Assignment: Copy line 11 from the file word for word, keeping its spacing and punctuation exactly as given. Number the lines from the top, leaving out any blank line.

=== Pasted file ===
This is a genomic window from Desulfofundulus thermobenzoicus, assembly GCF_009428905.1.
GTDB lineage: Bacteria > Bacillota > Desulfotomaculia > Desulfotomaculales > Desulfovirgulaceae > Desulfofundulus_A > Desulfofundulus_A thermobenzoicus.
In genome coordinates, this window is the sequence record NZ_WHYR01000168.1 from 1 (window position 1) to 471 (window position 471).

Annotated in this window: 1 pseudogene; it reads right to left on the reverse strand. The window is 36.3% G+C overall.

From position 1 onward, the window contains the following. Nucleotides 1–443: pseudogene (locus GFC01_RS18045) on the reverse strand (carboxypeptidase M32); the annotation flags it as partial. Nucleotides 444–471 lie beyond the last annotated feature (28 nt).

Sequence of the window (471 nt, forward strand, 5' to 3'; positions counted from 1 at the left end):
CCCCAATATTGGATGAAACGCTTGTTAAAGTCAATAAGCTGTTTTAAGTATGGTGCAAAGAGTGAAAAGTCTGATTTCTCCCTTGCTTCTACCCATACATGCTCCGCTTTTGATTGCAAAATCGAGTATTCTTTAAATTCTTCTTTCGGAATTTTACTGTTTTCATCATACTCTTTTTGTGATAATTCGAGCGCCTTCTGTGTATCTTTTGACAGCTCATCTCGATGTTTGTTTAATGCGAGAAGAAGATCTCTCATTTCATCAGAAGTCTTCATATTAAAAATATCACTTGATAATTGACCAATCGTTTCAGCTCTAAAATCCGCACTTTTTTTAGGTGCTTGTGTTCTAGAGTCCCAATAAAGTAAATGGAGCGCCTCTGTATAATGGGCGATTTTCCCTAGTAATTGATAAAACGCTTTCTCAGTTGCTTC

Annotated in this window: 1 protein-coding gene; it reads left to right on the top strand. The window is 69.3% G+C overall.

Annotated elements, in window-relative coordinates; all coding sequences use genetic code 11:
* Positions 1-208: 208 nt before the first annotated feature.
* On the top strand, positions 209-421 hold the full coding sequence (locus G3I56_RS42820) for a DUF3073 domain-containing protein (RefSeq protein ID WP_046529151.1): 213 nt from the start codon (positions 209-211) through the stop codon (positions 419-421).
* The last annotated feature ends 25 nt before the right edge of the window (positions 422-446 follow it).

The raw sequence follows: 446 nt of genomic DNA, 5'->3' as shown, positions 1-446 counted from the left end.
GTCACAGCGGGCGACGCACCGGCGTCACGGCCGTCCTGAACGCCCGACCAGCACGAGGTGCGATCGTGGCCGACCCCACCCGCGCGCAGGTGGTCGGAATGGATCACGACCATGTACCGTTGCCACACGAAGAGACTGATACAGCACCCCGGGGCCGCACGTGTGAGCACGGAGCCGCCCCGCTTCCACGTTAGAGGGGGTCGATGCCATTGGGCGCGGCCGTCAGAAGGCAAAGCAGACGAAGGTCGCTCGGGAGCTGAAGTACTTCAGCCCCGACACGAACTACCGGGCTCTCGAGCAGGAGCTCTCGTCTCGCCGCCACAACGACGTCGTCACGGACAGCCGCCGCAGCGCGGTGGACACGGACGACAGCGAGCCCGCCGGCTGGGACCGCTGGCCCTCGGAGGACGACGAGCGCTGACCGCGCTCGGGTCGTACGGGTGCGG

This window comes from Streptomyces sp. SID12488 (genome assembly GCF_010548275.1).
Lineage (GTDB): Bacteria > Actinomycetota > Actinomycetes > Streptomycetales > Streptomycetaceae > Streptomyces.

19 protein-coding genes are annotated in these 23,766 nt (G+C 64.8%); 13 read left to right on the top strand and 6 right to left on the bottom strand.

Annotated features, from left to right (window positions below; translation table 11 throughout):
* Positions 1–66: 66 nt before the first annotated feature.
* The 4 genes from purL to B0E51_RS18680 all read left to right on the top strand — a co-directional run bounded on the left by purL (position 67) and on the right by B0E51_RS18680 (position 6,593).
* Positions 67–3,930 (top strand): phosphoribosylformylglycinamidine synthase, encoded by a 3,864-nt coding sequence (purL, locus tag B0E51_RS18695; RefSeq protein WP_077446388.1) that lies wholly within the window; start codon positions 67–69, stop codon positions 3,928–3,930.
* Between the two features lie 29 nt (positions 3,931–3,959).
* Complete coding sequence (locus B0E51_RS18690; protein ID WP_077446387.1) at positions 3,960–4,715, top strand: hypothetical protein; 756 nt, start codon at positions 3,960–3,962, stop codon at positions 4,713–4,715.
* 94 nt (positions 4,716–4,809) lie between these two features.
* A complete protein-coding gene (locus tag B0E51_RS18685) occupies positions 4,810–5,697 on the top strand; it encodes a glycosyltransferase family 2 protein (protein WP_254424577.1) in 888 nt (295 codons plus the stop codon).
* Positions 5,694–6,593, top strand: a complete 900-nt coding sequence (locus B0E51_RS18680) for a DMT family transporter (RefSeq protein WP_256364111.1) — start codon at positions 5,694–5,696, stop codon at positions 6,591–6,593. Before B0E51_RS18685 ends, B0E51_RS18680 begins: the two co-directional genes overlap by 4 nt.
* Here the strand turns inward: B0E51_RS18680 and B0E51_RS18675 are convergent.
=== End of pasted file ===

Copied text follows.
* On the top strand, positions 209-421 hold the full coding sequence (locus G3I56_RS42820) for a DUF3073 domain-containing protein (RefSeq protein ID WP_046529151.1): 213 nt from the start codon (positions 209-211) through the stop codon (positions 419-421).